Laib: It’s very different from one pollen to the next. Dandelion, for instance, has very little pollen and blossoms only for about four to six weeks. So I get only a small jar of dandelion pollen during one summer, and the piece is therefore very small. Pine has much more pollen, so I can make a large piece in the same time.
Ottmann: Do you collect the pollen just around where you live or do you collect also while you travel?
Laib: No, I always thought that would take away the concentration. It wouldn’t become more, so I collect only around my studio and the village where I live.
Ottmann: Does the pollen change with the time?
Laib: You have to be very careful because of the humidity, but I have pollen that is fifteen years old. For instance, with dandelion you have to be more careful, because it is very coarse, very organic. (excerpt from Journal of Contemporary Art. The rest of the interview can be found here.)

Monday, March 31, 2014

Tuesday, March 25, 2014

geo starts

Emma Kunz
Brent Wadden
Drew Shiflett
Serena Mitnik Miller

Louise Despont

Tuesday, February 11, 2014

Ann Hamilton

"There is always this gap between an experience and its naming or picturing. Documentation is always limited in its depiction of experience. I’ve been wondering how, in an age of technological extension and possibility, can one use all those new forms in ways that have integrity? What happens to the embodied experience and the knowledge we gain only through touching, smelling, and being physically present? In an increasingly visual culture, how do we give value to those things that we can only accrue by doing? We privilege certain forms of knowledge over others. How we pay attention and value other forms of knowledge, knowledge which is embodied, feels like a contemporary challenge." From this interview.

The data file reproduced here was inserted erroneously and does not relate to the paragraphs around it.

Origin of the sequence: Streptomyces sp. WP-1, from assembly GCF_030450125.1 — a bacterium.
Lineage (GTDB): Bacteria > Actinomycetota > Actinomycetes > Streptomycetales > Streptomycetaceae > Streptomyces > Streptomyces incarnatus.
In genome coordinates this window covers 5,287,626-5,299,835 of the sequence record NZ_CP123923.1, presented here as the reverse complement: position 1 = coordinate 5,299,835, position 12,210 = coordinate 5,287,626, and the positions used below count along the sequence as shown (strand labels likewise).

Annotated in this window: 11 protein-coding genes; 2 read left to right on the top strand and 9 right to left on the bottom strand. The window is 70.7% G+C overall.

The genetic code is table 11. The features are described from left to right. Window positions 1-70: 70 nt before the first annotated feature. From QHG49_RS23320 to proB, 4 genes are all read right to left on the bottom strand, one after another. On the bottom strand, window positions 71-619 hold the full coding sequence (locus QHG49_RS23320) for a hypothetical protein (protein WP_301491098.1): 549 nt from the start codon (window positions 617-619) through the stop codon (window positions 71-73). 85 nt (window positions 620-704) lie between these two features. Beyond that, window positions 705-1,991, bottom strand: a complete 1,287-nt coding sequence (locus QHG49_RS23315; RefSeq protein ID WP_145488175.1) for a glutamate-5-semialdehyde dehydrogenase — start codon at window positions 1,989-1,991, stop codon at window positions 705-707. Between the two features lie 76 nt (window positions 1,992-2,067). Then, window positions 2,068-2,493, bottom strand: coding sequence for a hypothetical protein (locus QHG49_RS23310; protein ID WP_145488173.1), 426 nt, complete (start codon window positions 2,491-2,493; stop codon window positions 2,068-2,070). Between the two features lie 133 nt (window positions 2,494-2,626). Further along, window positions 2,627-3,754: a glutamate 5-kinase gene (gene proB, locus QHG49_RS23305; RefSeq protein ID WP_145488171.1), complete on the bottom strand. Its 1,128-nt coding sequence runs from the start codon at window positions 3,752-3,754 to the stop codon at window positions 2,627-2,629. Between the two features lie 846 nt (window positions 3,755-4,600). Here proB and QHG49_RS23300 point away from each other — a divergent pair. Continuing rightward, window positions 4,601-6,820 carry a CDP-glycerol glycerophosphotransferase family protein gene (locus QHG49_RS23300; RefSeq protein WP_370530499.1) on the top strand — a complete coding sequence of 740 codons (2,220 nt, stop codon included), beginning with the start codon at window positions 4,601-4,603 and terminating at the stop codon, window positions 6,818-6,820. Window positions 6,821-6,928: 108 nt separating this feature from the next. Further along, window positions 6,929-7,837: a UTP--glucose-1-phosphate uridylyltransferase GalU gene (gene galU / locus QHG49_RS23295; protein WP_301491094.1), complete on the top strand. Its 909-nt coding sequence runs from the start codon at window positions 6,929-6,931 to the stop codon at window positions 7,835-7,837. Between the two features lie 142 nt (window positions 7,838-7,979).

Hanoch Piven

Sunday, February 9, 2014

Objects and the bodies that make them special.

An edit of a reprint of an article I originally wrote for a record label that relates to the special qualities of objects, and feeds into what we're doing in class...

By Gala Bent
Wednesday, May 27th, 2009
(Cathedral of Our Lady of the Angels, Los Angeles, California
Statue of Our Lady of Guadalupe, detail: the only relic from the “Tilma” in the United States: image public domain)
As a hoodoo-voodoo, get-you-back-to-me tool,
this hank’s thankless task is vast…
(From “A Lock of Her Hair” by Robert Wrigley)

Can an inanimate object hold power beyond its own basic material?  Reliquaries that hold the bones or clothing of martyrs are kept because of the humble objects’ passionate history as part of or closely related to the bodies of saints.  The work of Dario Robleto is compelling because it feeds into the same reverence.  In one of Robleto’s pieces, for example (At War With The Entropy Of Nature/Ghosts Don’t Always Want To Come Back, 2002, shown below), which looks like an aged audio cassette encrusted with rusty porcelain, he lists the materials like this:
Cassette: carved bone & bone dust from every bone in the body, trinitite (glass produced during the first atomic test explosion at Trinity test site circa 1945, when heat from blast melted surrounding sand), metal screws, rust, letraset; audio tape: an original composition of military drum marches, weapon fire, and soldiers’ voices from battlefields of various wars made from Electronic Voice Phenomena recordings (voices and sounds of the dead or past, detected through magnetic audio tape).